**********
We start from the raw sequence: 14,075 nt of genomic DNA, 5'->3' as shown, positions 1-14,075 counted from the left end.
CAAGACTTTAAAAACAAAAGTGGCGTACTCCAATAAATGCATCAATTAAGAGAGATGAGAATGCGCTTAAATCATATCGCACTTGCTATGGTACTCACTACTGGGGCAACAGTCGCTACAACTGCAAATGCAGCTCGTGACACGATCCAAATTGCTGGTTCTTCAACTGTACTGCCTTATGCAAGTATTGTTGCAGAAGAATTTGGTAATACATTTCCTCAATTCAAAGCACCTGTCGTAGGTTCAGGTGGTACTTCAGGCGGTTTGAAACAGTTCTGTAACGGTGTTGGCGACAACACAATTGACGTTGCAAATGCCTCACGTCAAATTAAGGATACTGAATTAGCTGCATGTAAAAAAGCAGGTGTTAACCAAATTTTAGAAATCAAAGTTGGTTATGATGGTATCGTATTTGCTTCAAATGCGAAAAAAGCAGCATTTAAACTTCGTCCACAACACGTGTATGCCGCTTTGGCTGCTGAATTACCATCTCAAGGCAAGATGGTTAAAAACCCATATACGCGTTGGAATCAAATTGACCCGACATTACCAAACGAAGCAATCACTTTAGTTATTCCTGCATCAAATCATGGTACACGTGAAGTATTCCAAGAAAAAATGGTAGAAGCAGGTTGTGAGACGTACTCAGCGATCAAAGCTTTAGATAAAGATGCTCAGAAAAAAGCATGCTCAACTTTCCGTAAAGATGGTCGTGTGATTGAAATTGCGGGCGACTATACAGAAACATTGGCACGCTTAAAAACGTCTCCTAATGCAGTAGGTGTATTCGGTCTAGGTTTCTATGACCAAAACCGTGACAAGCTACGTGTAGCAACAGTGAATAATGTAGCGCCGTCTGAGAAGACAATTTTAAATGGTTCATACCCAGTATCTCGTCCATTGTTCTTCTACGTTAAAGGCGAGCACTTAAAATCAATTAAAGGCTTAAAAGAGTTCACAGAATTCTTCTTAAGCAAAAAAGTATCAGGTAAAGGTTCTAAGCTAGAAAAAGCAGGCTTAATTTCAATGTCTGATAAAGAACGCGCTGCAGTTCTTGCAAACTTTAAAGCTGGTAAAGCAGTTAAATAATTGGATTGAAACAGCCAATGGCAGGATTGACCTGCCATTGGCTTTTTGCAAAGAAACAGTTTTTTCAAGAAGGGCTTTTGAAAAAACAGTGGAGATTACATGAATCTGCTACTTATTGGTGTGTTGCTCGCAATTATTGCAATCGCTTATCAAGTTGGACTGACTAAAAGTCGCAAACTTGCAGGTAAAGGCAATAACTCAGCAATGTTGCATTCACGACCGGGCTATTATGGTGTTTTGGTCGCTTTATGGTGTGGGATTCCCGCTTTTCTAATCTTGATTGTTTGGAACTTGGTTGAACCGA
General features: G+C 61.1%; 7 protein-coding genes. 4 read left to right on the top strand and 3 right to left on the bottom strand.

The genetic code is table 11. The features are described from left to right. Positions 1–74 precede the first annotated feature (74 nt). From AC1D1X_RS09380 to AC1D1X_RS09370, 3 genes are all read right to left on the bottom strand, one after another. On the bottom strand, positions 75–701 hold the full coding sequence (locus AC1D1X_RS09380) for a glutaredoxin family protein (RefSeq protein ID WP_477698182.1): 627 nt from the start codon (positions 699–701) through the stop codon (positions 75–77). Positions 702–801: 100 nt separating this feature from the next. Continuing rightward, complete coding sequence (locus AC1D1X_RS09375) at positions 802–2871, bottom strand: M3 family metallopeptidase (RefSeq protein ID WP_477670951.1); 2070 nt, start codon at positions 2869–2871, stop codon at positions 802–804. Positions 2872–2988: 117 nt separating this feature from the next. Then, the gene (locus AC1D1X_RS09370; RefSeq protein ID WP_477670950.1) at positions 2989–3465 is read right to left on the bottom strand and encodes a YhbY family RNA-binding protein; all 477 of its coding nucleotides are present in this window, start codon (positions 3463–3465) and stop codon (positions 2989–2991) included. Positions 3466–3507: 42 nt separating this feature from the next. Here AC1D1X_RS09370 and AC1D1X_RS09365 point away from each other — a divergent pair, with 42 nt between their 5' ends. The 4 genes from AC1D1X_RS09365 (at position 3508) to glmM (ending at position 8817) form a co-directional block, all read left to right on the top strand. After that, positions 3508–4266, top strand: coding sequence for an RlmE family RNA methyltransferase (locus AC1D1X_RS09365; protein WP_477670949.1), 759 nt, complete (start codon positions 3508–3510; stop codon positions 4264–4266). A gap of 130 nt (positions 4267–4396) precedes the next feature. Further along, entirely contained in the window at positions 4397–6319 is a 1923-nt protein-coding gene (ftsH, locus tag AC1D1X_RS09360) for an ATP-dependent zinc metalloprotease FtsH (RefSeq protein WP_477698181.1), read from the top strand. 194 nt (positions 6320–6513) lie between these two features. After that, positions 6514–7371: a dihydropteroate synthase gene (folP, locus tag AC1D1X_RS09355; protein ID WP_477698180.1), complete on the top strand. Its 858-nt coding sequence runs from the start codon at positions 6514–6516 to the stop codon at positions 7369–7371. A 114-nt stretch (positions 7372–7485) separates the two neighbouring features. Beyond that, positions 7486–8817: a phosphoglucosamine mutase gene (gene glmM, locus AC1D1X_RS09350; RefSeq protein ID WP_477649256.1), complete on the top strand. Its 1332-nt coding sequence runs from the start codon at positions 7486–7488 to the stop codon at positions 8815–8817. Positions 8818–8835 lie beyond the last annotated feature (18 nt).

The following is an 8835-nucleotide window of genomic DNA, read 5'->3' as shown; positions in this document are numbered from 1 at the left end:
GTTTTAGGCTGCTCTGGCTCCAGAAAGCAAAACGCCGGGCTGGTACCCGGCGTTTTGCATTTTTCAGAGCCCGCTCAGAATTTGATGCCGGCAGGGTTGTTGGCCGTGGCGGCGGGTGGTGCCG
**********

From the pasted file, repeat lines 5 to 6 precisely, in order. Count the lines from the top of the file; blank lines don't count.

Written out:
The following is an 8835-nucleotide window of genomic DNA, read 5'->3' as shown; positions in this document are numbered from 1 at the left end:
GTTTTAGGCTGCTCTGGCTCCAGAAAGCAAAACGCCGGGCTGGTACCCGGCGTTTTGCATTTTTCAGAGCCCGCTCAGAATTTGATGCCGGCAGGGTTGTTGGCCGTGGCGGCGGGTGGTGCCG